North Korea said Friday that it test-fired a Hwasong-17 intercontinental ballistic missile (ICBM) the day before to demonstrate its “toughest response posture” against the ongoing combined military exercise between South Korea and the United States.
President Yoon Suk Yeol warned Thursday that North Korea “will certainly pay” for its “reckless provocations” at a morning National Security Council (NSC) meeting, after a long-range ballistic missile launch from the North was detected.
South Korea and the United States will commence their biggest combined military exercise in five years later this month, bringing back large-scale live field training suspended during the Moon Jae-in administration.
North Korea conducted a “surprise launching drill” of an intercontinental ballistic missile (ICBM) and vowed heightened tit-for-tat responses to deterrence measures by South Korea and the United States, state media reported Sunday.
North Korea displayed the largest number of its longest-range intercontinental ballistic missile at a nighttime military parade on Wednesday, as well as mock-ups of a new solid-fuel missile under development, state media photos showed Thursday.
North Korean leader Kim Jong-un attended a banquet following a visit to a North Korean army barracks with his daughter Kim Ju-ae on Tuesday, in commemoration of the 75th anniversary of the founding of the Korean People’s Army (KPA).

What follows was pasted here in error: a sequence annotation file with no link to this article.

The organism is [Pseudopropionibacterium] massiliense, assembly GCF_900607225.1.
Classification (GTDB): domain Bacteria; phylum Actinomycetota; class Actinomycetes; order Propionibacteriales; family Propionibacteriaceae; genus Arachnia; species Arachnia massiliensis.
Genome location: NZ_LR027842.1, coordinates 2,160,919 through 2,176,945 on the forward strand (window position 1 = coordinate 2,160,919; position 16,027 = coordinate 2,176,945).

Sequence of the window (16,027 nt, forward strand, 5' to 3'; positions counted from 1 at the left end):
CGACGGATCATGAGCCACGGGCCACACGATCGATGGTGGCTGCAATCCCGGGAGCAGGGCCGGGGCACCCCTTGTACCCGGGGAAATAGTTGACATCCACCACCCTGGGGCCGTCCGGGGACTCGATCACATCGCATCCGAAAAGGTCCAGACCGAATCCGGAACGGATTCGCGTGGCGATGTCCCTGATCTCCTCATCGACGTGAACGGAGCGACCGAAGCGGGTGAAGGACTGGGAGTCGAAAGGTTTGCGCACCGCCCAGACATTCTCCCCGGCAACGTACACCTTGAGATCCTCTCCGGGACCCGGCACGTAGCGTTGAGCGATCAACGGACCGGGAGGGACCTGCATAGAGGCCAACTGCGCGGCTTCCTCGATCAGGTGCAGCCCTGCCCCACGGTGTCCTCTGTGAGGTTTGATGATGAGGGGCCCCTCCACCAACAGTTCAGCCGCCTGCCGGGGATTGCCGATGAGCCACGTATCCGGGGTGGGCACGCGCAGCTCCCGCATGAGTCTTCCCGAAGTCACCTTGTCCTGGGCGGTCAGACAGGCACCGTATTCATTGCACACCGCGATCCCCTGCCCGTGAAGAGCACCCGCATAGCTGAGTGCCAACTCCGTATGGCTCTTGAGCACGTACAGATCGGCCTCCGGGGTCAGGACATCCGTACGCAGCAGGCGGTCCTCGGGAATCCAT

North Korea is likely to display upgraded short-range ballistic missiles it has been aggressively testing, and possibly a solid-fuel version of its longest-range intercontinental ballistic missile, at a military parade expected for Wednesday.
The United States is not seeking confrontation with North Korea and is open to discussions with the reclusive state, according to an unnamed source from the White House National Security Council quoted by Reuters.
Pyongyang entered a five-day lockdown on Wednesday to combat a rise in cases of respiratory illness, according to an official North Korean government notice seen by NK News.
U.S. President Joe Biden nominated a new special envoy for North Korean human rights, the White House announced Monday, moving to fill a post that’s been vacant for six years.